Ordinarily, Santa Clara would have been allowed one Senator and three Assemblymen. This would be about as fair a reapportionment as could be made, but even so, Santa Clara would suffer. But under the Welch plan, Santa Clara was given its old representation. This gave the county one Senator for each 41,769 of population, 17,669 less than the 59,438 required on the basis of population for a Senatorial district, and three Assemblymen, an Assemblymen for each 27,846 of population, or 1,873 short of the 29,719 required for a full-sized Assembly district.

A

331 Under this arrangement the country districts would have been large. For example, Fresno county would have had one Senator for 75,651 of population; Sonoma and Marin, combined in one Senatorial District, one Senator for 73,508 population. Senatorial District in Los Angeles county would have required 64,016 inhabitants. But San Francisco would have been allowed a Senatorial District for every 52,115 population. Santa Clara county

spent much time in efforts to come to an understanding.382 No understanding was reached. And, too, differences developed in the Alameda-San Francisco-Santa Clara combination, which took in, by the way, several members from outside counties.

The committee had adjourned on March 14 to meet March 16. But the committee did not meet on the 16th, nor did it meet until March 24, when the Legislature was on the eve of adjournment.

In the meantime rumors had multiplied that no reapportionment bill would be passed. Such an accomplishment would be distinctly to the advantage of San Francisco, and to the disadvantage of Los Angeles. If a reapportionment bill were passed, San Francisco's legis

would have fared even better, getting a Senatorial District for each 41,769 inhabitants.

The vote by which the Welch plan was put through the committee on the night of March 14 was on Finn's motion that San Francisco be given eight Senators and sixteen Assemblyman. was as follows:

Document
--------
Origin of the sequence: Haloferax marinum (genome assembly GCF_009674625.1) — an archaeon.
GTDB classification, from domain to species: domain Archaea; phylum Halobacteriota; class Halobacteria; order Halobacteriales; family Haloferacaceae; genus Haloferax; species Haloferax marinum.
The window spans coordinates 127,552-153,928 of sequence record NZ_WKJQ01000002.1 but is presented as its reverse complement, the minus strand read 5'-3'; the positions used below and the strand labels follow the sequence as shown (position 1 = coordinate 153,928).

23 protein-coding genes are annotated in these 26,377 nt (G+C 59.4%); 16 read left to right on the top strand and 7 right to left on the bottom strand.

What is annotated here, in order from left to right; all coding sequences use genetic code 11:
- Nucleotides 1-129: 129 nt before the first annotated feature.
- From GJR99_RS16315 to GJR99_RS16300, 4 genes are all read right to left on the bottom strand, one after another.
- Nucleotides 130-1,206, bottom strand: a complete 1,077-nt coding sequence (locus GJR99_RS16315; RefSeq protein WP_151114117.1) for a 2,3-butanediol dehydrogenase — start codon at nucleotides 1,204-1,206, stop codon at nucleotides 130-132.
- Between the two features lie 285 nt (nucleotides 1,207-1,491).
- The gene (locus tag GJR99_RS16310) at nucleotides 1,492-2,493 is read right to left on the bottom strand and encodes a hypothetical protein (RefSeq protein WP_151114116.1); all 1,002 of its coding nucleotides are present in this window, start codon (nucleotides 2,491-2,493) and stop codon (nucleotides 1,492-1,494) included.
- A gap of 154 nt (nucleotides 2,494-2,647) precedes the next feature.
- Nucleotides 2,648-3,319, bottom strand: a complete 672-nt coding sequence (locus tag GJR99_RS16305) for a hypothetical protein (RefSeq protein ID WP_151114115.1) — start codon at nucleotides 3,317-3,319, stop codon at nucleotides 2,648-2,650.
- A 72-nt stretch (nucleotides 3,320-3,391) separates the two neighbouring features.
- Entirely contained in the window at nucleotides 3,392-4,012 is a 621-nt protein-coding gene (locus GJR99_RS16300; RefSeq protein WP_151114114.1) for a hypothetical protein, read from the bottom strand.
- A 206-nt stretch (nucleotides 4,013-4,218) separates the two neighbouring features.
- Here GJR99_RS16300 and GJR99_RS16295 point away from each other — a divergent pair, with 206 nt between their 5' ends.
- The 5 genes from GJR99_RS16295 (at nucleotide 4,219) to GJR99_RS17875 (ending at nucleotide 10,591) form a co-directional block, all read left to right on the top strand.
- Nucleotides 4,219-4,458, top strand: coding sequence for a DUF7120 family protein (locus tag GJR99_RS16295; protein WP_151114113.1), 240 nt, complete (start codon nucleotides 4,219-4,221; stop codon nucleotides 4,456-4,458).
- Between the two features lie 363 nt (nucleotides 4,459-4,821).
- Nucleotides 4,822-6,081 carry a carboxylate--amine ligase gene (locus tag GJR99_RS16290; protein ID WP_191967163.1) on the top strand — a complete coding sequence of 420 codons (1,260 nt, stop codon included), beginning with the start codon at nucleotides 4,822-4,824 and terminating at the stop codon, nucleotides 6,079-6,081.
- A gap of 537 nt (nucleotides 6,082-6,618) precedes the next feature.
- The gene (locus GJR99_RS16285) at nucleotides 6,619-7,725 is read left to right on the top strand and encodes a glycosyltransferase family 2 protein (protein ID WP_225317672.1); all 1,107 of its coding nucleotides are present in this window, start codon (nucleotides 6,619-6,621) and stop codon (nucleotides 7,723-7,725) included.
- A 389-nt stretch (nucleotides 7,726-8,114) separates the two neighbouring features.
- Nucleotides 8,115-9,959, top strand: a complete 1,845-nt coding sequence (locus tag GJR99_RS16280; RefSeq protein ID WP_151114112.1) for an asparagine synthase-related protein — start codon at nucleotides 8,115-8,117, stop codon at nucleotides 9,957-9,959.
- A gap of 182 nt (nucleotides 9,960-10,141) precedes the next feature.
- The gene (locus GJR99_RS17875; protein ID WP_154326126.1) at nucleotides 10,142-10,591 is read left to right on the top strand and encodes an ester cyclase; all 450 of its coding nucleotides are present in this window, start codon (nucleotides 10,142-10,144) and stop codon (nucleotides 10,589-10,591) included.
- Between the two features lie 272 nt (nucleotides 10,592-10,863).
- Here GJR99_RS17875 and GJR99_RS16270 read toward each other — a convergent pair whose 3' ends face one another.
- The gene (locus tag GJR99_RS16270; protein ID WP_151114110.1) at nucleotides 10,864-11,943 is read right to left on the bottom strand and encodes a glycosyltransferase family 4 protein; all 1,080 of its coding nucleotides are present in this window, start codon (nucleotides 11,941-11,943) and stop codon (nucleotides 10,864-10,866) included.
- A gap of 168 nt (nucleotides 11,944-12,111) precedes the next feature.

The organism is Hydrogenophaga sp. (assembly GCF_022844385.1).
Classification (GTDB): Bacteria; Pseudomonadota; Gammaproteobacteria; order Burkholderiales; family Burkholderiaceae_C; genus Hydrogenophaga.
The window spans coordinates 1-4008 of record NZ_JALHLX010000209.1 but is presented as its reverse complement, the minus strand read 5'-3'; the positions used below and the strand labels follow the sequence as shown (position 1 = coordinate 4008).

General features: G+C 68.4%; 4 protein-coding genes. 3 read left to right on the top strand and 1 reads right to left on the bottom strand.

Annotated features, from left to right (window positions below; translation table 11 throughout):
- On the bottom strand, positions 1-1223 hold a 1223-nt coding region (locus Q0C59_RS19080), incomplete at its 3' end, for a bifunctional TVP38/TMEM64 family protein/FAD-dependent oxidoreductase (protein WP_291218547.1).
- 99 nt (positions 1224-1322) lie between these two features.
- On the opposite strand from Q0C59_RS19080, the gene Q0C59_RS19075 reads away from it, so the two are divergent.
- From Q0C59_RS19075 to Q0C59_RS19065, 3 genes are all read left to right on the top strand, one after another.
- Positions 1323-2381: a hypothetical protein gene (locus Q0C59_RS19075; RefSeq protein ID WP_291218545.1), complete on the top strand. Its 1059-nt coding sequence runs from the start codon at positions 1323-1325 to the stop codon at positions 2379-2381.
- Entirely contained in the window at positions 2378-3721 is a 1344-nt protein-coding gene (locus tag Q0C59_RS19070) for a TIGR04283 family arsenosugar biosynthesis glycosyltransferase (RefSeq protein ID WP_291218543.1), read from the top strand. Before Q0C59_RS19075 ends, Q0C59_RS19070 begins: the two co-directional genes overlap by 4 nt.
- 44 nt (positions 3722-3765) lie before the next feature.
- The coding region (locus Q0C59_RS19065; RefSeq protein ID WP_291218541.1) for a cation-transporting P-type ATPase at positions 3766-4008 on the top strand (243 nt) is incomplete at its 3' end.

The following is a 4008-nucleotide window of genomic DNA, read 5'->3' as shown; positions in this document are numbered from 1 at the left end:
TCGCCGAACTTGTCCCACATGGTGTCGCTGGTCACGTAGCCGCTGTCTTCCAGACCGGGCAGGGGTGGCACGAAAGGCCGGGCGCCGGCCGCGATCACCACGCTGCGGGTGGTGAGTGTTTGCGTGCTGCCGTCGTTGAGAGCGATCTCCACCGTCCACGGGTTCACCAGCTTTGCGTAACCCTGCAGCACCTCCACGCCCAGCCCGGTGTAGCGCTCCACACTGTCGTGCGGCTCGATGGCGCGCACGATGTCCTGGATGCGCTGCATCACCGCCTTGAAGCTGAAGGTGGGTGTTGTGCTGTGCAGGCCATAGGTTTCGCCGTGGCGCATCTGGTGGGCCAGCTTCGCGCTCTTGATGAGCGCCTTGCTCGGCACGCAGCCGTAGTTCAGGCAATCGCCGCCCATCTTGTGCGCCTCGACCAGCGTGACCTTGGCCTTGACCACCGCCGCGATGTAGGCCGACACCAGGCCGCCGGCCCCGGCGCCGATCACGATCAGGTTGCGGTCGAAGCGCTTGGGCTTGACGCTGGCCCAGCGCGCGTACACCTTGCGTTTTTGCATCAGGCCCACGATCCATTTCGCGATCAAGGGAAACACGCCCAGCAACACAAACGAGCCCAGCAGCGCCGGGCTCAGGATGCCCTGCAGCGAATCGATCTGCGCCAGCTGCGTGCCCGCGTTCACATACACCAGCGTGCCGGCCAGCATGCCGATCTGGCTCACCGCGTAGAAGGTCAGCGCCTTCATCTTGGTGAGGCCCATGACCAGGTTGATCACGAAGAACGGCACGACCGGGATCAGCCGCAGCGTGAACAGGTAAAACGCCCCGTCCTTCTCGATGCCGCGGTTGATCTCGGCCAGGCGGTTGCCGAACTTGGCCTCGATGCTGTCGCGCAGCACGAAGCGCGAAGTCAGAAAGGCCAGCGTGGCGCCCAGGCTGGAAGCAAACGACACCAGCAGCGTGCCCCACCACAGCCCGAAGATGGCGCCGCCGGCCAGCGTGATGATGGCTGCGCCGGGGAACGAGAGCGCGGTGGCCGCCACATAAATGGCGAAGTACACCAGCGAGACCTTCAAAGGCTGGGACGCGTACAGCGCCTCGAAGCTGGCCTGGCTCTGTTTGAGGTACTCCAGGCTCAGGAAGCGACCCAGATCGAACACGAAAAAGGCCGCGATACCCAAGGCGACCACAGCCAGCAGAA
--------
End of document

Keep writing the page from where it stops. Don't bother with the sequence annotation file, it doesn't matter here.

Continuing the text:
It

For the Welch plan: Birdsall, Burnett, Campbell, Estudillo, Finn, Sanford, Stetson, Strobridge, Walker and Welch-10.

Against the Welch plan-Bell, Boynton, Cutten, Hewitt, Roseberry and Thompson-6.

332 Some of the divisions suggested thoroughly exasperated some of the members from the interior. A fairly good example of this was furnished by the situation in the thirty-second Senatorial District represented by Senator E. O. Larkins.

The District at present includes the counties of Kings, Tulare and Kern.

During the last decade these counties have waxed prosperous. Their population has increased to 89,385. This is 29,947 of population more than is required for a Senatorial District established on the population basis, and 37,385 more than the proposed San Francisco Senatorial Districts of 52,000 population would contain.

More in sorrow than in anger Senator Larkins was preparing to accept this extraordinary reapportionment, when, to meet the demands of other sections, Kings county was cut out of his district, and hooked up to Monterey and San Luis Obispo, with the distressing probability that some unknown quantity would be hooked up to Tulare and Kern.

Far from attaining increased harmony by the change, the new plan started further wrangling. The entire group of counties of which Kings is the center, became involved. Agreement seemed out of the question. From wrangling the country members fell to sulking. Gradually, the full meaning of the Welch plan of reapportionment was forced home to them.

lative representation would be reduced at least one Senator and two Assemblymen, with some probability that the reduction would be even greater.

On the other hand, the passage of the bill meant substantial increase in the Los Angeles legislative delegation.